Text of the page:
Traffic was light thanks to the three-day weekend and in less than ninety minutes we had arrived in Damnoensaduak, home of the nearest major floating market.  To say that it is a tourist trap is an under-statement.  In fact, arriving at about 8:15-8:30 any locals who had shopped were already back at home, replaced by bus- and vanloads of tourists.

We didn’t spend very long at the market, maybe thirty minutes.  There are a number of halls and areas adjacent to the khlong – canals – where you can buy food, clothes, and souvenirs without having to hire a boat.  There are also several thoughtful scenic viewpoints built out over the water to enable the easier photographing of the market.  Left: A family of tourists in matching blue hats.

Our group bought some phonlamaay – fruits – and sampled them all.  I purchased some khanom khrung, the small half-moon rice flour pancakes that some of you may recall from the Thai Buddhist temple in Berkeley.

After this we walked across the street to another khlong and found ourselves in a much quieter area with only a few tourists who had wandered away from the main market and were exploring.  It was here that a lazy Damnoensaduak spent its Sunday morning, sitting on porches and sala – verandas – along the khlong.  The khlong are just like any street, with electric poles and sidewalks and addresses on the houses.  Only the street is water and the cars are boats.  Above: a quiet klong on the other side of town.

We boarded a long-tail boat that had been previously arranged and took off through the khlong.  After just a few minutes of passing other long tail boats carrying tourists, we headed into a tributary and thirty minutes after that were spilled into the Mae Klang river, a wide and slow body of water not unlike the Missouri.  Left: Along the way we stopped for fuel at a khlong-side store where petrol is dispensed from a steel pitcher with the help of an oversized funnel.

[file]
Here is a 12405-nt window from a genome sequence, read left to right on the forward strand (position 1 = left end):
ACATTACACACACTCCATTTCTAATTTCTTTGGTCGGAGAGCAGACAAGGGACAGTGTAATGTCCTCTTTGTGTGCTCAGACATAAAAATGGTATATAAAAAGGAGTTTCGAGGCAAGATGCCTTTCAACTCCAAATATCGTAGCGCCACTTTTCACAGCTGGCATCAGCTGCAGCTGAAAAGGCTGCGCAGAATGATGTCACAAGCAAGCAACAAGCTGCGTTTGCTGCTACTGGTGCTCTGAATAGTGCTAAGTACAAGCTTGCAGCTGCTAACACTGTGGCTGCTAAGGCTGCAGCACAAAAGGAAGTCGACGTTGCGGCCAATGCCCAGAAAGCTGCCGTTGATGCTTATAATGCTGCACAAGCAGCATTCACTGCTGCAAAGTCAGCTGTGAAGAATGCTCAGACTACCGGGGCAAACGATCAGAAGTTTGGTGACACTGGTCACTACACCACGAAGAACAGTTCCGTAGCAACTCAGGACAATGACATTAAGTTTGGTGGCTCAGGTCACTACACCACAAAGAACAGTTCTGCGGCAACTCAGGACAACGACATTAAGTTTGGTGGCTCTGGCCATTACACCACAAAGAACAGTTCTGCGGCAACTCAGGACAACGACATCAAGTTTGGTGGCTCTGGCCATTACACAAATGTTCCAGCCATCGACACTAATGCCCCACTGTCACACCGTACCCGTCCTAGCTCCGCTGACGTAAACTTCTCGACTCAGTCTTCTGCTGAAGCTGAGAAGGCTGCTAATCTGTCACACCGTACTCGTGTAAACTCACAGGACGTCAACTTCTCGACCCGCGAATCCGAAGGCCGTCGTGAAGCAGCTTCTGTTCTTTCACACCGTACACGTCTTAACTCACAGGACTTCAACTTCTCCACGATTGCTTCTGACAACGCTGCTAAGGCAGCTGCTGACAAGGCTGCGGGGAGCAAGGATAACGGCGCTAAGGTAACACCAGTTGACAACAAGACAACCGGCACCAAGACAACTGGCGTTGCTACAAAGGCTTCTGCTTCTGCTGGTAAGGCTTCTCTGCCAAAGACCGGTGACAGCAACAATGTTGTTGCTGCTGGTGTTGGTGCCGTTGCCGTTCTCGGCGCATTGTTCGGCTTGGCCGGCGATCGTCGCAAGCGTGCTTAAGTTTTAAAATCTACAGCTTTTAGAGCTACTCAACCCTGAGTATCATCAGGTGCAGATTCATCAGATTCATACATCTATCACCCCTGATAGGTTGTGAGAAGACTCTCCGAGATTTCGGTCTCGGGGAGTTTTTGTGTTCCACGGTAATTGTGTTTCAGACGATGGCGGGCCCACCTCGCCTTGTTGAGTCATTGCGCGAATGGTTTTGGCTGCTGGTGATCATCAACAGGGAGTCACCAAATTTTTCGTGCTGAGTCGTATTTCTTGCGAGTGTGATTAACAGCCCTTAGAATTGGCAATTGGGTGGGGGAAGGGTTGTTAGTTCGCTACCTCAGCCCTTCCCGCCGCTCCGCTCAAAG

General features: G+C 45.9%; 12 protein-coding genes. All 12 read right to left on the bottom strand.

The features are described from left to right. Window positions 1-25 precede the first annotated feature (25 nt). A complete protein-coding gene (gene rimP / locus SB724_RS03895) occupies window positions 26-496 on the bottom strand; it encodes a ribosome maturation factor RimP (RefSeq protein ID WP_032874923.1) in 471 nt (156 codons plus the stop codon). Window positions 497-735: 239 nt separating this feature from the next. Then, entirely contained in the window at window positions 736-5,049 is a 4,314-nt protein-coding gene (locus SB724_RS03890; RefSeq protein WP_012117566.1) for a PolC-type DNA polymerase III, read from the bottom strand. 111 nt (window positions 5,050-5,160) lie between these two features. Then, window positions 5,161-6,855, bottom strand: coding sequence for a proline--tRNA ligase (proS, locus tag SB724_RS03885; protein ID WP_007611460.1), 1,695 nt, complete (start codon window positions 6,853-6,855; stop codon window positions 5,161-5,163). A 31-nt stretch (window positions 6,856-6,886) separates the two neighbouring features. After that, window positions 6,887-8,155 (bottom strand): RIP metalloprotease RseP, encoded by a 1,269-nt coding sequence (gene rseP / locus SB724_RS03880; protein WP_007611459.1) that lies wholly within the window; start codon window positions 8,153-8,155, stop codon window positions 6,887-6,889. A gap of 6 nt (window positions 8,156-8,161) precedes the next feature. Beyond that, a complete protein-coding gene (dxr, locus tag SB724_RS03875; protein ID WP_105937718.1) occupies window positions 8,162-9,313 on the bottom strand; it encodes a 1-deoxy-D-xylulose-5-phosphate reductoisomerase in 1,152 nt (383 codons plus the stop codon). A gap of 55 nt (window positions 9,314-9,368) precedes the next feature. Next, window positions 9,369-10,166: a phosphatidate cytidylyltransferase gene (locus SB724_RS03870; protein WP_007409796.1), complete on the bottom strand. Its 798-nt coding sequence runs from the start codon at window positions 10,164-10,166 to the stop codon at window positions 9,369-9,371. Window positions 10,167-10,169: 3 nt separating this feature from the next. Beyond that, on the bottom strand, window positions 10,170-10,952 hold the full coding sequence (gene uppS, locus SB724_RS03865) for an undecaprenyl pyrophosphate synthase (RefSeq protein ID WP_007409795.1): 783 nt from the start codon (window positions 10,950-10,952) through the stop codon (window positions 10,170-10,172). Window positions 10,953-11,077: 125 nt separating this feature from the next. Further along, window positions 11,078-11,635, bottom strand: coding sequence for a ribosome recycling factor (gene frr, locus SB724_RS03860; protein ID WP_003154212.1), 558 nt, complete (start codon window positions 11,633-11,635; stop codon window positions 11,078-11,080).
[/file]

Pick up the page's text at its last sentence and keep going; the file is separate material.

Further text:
We continued past houses and wat – temples – some small and others grand.  People ran errands or sat on their porches watching life go by, swam in the water to cool off or washed clothes.



Above: Beautiful houses along the river.  The one on the right is a more traditional Burmese style house.

After an hour we turned from the Mae Klang back into a khlong leading to the town of Samut Songkhram.  This is where we disembarked, walking a block from the water to Wat Amphawan Chetiyaram, which was constructed by the princess mother Somdet Phra Amarintharamat and was the birthplace of King Phra Phutta Lertla, Rama II.  It contains beautifully-restored murals of the Buddha’s life and behind the main Buddha image is a picture of Khrunthep in the mid-1700s. 

Back at the van, our bicycles were pulled off the racks and waiting for us.  We spent a few minutes adjusting seats, slathering on sunscreen (even though the sky was mostly cloudy) and strapping on helmets.  Then we took off along one of the roads heading several kilometers to a river where we had to wait for a small ferry to take us across to Wat Bang Kae Noi.  As this is the beginning of Buddhist Lent, many temples we encountered were having special events with gatherings of locals, food, and music to celebrate the ordination of the neen, or novice monks.  Above: Orchid farm

Inside Wat Bang Kae Noi’s main chapel the walls are covered with teak wood panels engraved with the story of Buddha’s enlightenment.  Above the main Buddha image is a giant bodhi tree, carved out of teak – even the individual leaves!  It is very beautiful.

From there we cycled through coconut and banana plantations until we arrived at Wat Bang King, on the grounds of the final battle between the Thai and Burmese armies.  The main chapel has been overtaken by a huge bodhi tree and another banyan tree and over the centuries their roots have completely overwhelmed the structure such that the building itself doesn’t really exist anymore but is now within the trees.  The chapel is still in use and it is a very auspicious place for merit making.